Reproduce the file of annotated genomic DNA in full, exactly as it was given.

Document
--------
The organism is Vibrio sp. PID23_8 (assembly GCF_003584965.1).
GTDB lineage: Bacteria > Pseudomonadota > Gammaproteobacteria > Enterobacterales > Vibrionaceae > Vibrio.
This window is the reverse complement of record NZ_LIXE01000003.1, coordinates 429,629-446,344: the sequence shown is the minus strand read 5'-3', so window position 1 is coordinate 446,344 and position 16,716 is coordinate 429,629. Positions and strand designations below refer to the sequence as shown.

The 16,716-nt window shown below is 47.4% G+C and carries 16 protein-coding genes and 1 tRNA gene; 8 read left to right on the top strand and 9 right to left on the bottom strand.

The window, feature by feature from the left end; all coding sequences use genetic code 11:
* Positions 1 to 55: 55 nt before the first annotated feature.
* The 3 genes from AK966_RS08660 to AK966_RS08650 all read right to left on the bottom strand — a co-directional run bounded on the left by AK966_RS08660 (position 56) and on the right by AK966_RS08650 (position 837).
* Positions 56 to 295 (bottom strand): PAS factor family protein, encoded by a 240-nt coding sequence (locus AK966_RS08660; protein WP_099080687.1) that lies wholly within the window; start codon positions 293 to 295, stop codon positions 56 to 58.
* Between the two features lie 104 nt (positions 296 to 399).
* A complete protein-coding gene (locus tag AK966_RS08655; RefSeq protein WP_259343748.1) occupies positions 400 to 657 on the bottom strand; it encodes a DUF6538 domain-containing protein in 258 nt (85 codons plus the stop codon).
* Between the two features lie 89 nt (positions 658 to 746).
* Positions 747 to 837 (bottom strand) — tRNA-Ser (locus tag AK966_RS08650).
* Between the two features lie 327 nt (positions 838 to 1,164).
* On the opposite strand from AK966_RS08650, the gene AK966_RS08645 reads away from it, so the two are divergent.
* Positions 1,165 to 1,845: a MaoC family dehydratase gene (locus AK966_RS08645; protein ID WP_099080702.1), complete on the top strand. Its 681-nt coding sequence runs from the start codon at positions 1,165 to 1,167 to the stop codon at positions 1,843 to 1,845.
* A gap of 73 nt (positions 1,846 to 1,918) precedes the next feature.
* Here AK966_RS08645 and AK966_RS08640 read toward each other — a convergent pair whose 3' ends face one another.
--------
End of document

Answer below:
The organism is Vibrio sp. PID23_8 (assembly GCF_003584965.1).
GTDB lineage: Bacteria > Pseudomonadota > Gammaproteobacteria > Enterobacterales > Vibrionaceae > Vibrio.
This window is the reverse complement of record NZ_LIXE01000003.1, coordinates 429,629-446,344: the sequence shown is the minus strand read 5'-3', so window position 1 is coordinate 446,344 and position 16,716 is coordinate 429,629. Positions and strand designations below refer to the sequence as shown.

The 16,716-nt window shown below is 47.4% G+C and carries 16 protein-coding genes and 1 tRNA gene; 8 read left to right on the top strand and 9 right to left on the bottom strand.

The window, feature by feature from the left end; all coding sequences use genetic code 11:
* Positions 1 to 55: 55 nt before the first annotated feature.
* The 3 genes from AK966_RS08660 to AK966_RS08650 all read right to left on the bottom strand — a co-directional run bounded on the left by AK966_RS08660 (position 56) and on the right by AK966_RS08650 (position 837).
* Positions 56 to 295 (bottom strand): PAS factor family protein, encoded by a 240-nt coding sequence (locus AK966_RS08660; protein WP_099080687.1) that lies wholly within the window; start codon positions 293 to 295, stop codon positions 56 to 58.
* Between the two features lie 104 nt (positions 296 to 399).
* A complete protein-coding gene (locus tag AK966_RS08655; RefSeq protein WP_259343748.1) occupies positions 400 to 657 on the bottom strand; it encodes a DUF6538 domain-containing protein in 258 nt (85 codons plus the stop codon).
* Between the two features lie 89 nt (positions 658 to 746).
* Positions 747 to 837 (bottom strand) — tRNA-Ser (locus tag AK966_RS08650).
* Between the two features lie 327 nt (positions 838 to 1,164).
* On the opposite strand from AK966_RS08650, the gene AK966_RS08645 reads away from it, so the two are divergent.
* Positions 1,165 to 1,845: a MaoC family dehydratase gene (locus AK966_RS08645; protein ID WP_099080702.1), complete on the top strand. Its 681-nt coding sequence runs from the start codon at positions 1,165 to 1,167 to the stop codon at positions 1,843 to 1,845.
* A gap of 73 nt (positions 1,846 to 1,918) precedes the next feature.
* Here AK966_RS08645 and AK966_RS08640 read toward each other — a convergent pair whose 3' ends face one another.